Don’t Take It Personally, Babe, It Just Ain’t Your Story

…is kind of a fun way to burn an hour.

Just finished playing it co-op with The Lady, now I have a few minutes left to bang my impressions out real quick. In no particular order:

Spoiler Alert: Significant plot elements discussed forthwith

First off: How I played it. I started out playing co-op style with my girlfriend, who tried to reject the Arianna romance (or whatever her name was) but ultimately succumbed and took her home despite her complete revulsion and judgement (of me, and the protagonist, and all men in general–her words, not mine). I didn’t really help Nolan out, chose gentle/angry/angry with Taylor, and generally tried to avoid messing with the students’ affairs.

That whole Arianna romance subplot? Hot. Also creepy. Also sad. And in the end, once you realize that she was basically riding you like a rodeo show the whole time, it was truly the most glorious pwnage ever seen in the pages of a visual novel.

The Lady got too repulsed to continue with the game after the protagonist accepted Arianna’s advances, so she left it to me to continue. Basically, she was too turned off by the creepy/pathetic nature of the protagonist that she couldn’t keep playing as him, so I had to finish the game myself. Which leads me to:

An alienating protagonist. You play as John Rook, a 38-year-old teacher with two failed marriages and an abrupt career change. Early on, you have the chance to initiate a sexual (to varying degrees) relationship with your student mentioned above–and if you do, you’re treated to increasingly graphic bad erotic scenes. However, they’re (intentionally or otherwise) so badly written that it made my girlfriend feel repulsed and made me just feel a little bit sad–and therefore inclined to try and choose a path for him that would eventually lead to redemption. This is unusual for a visual novel–the ones I’ve played, anyway, work more like harem anime where the protagonist is simply a blank slate for the player to use to achieve his desired ending.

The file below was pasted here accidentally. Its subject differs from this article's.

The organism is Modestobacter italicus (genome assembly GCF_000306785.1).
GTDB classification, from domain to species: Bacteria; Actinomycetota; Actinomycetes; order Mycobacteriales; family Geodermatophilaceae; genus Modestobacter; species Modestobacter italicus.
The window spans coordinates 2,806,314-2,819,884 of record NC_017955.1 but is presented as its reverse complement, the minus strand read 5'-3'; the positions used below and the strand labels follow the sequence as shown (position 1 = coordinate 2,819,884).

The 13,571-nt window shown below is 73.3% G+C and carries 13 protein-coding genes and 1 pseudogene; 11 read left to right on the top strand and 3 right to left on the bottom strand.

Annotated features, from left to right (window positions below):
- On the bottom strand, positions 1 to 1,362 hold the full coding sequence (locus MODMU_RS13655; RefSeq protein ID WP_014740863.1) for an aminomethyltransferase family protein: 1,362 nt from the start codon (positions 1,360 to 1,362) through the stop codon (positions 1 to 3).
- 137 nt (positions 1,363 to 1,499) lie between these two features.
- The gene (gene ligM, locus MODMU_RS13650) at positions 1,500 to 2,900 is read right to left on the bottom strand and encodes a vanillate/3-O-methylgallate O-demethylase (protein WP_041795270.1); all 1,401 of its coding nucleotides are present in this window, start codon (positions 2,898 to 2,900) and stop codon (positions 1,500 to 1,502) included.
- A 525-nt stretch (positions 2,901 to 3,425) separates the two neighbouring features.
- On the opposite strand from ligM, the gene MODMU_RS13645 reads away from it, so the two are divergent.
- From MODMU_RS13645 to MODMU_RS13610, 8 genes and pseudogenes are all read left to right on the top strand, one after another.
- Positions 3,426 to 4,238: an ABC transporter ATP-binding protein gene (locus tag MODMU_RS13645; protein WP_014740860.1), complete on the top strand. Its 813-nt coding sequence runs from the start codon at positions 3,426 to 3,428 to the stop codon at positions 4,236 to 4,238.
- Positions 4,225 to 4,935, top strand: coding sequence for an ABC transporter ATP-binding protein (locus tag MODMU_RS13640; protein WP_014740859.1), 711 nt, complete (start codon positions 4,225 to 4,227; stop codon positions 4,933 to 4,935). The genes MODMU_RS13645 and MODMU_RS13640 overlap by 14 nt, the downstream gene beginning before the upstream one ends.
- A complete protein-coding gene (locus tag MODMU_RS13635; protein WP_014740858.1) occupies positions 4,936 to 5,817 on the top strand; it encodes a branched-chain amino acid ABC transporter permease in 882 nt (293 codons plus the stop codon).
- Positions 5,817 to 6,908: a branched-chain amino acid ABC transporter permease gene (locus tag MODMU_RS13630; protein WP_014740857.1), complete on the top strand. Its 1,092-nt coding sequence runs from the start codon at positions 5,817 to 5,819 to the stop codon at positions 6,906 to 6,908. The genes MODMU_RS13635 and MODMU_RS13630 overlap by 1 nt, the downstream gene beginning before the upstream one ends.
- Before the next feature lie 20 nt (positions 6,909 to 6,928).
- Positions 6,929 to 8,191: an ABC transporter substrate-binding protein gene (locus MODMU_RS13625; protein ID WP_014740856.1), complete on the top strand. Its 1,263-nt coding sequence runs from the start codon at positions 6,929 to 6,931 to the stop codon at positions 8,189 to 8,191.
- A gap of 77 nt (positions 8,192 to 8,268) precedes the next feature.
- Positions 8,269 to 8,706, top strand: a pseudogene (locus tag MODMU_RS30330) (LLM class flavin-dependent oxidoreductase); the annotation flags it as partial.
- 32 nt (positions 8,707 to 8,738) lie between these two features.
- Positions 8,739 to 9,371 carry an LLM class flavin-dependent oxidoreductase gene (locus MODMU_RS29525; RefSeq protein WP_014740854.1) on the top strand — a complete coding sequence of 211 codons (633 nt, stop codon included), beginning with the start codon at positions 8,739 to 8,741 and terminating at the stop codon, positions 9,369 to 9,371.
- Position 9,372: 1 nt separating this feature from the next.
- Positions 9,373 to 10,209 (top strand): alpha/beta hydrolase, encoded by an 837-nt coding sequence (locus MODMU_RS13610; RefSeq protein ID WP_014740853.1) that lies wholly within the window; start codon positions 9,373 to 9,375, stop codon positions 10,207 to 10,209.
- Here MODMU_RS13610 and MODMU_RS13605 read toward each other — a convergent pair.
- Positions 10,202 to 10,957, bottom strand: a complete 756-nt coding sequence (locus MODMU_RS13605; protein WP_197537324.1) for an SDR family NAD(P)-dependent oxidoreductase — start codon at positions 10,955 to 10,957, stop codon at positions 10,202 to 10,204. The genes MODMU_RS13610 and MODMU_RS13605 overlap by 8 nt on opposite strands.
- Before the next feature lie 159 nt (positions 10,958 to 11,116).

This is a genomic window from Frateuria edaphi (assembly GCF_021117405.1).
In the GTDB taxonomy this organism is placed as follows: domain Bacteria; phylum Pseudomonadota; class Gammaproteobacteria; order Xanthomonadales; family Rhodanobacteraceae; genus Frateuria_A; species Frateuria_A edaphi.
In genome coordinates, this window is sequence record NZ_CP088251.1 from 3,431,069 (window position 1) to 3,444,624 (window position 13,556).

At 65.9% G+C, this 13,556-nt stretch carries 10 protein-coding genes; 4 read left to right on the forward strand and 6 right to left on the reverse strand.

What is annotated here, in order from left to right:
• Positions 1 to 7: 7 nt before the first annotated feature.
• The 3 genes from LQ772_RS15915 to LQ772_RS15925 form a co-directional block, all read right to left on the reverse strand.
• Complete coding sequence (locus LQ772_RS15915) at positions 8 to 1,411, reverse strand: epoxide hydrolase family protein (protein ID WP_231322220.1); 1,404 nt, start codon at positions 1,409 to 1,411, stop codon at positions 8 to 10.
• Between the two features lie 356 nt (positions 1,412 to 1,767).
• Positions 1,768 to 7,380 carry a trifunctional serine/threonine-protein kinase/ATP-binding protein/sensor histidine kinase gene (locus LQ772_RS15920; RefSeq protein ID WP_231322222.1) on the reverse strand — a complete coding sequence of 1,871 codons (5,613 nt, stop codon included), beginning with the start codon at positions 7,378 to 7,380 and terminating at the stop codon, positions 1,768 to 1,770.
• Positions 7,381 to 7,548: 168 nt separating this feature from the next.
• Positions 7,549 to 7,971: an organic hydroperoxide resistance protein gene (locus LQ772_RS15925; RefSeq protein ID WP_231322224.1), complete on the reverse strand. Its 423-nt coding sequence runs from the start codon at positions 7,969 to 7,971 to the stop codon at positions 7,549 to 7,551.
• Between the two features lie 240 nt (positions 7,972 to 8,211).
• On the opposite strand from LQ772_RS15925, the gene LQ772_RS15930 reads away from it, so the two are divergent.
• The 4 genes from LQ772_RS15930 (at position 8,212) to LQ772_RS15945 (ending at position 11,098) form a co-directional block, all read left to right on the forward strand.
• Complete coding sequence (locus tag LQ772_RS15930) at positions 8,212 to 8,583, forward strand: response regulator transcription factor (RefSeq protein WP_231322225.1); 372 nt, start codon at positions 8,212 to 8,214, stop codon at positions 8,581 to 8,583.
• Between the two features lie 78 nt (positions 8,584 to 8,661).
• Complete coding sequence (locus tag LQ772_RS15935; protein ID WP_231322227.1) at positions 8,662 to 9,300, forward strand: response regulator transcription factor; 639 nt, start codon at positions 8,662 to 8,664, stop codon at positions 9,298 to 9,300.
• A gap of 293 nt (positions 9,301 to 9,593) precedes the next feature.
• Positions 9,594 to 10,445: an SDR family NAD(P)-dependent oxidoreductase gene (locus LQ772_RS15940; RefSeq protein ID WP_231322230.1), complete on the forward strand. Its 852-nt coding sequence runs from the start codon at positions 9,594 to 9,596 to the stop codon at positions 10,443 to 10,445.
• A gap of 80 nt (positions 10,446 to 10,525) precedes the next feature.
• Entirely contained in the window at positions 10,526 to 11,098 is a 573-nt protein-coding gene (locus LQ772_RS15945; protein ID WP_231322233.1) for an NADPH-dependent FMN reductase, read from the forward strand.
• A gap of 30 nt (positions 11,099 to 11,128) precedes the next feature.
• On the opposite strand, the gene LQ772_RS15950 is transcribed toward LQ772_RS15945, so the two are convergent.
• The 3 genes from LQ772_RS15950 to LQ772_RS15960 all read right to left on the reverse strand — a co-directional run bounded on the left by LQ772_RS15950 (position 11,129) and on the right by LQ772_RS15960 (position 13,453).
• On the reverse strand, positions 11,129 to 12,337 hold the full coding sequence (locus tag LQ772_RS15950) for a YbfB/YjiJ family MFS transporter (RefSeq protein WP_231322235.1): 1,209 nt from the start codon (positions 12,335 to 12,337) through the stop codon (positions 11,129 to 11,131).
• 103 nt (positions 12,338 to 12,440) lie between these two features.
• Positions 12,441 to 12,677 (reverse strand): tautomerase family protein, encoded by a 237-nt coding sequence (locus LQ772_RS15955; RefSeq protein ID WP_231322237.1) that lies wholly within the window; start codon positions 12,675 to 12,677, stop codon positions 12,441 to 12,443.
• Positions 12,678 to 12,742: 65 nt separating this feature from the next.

In Phoenix Wright, for example, Phoenix is our avatar for vindicating our client, which eventually resolves the plot that he is rather minimally affected by. It isn’t until he’s no longer the protagonist (see: Apollo Justice) that Phoenix is able to grow as a character.

In this game (I hesitate to type the name because it’s so long) I found myself resisting Rook’s internal monologue. Instead of making decisions to create a particular end (as in, I want to end up with that girl, as per most dating sims) I made decisions because I wanted my Rook to be a better man than who he seemed to be. (I should state, for the record, that despite finding the Rook/Arianna bit hot, I was inclined to turn her down every time, but The Lady demanded otherwise because, quote, “that’s the point of the game”.) Basically, Rook turned out to be the object of the game, not the player.

Too much Internets. I dig the Facebook game mechanic, the commentary on the ever-evolving nature of privacy, etc. I was able to forgive the Internet-speak found in the actual game. The “foreshadowing” scene near the end was mildly charming. Overall, however, there was just too much. Also, the “12chan” posts were way too contrived–not the content of the posts but the fact that you had to read them. I don’t know if that was meant to convey the dismal state of the protagonist’s affairs or not, but it didn’t really work for me.

I liked it. No matter how many different things you can do with film, the capacity for variety in a video game is simply much more. This might seem less “video-game-y”, but it more than makes up for it with some (overall) solid writing and a fascinating experience.


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One Response to Don’t Take It Personally, Babe, It Just Ain’t Your Story

  1. Pingback: L.A. Boire | Palette Swaps

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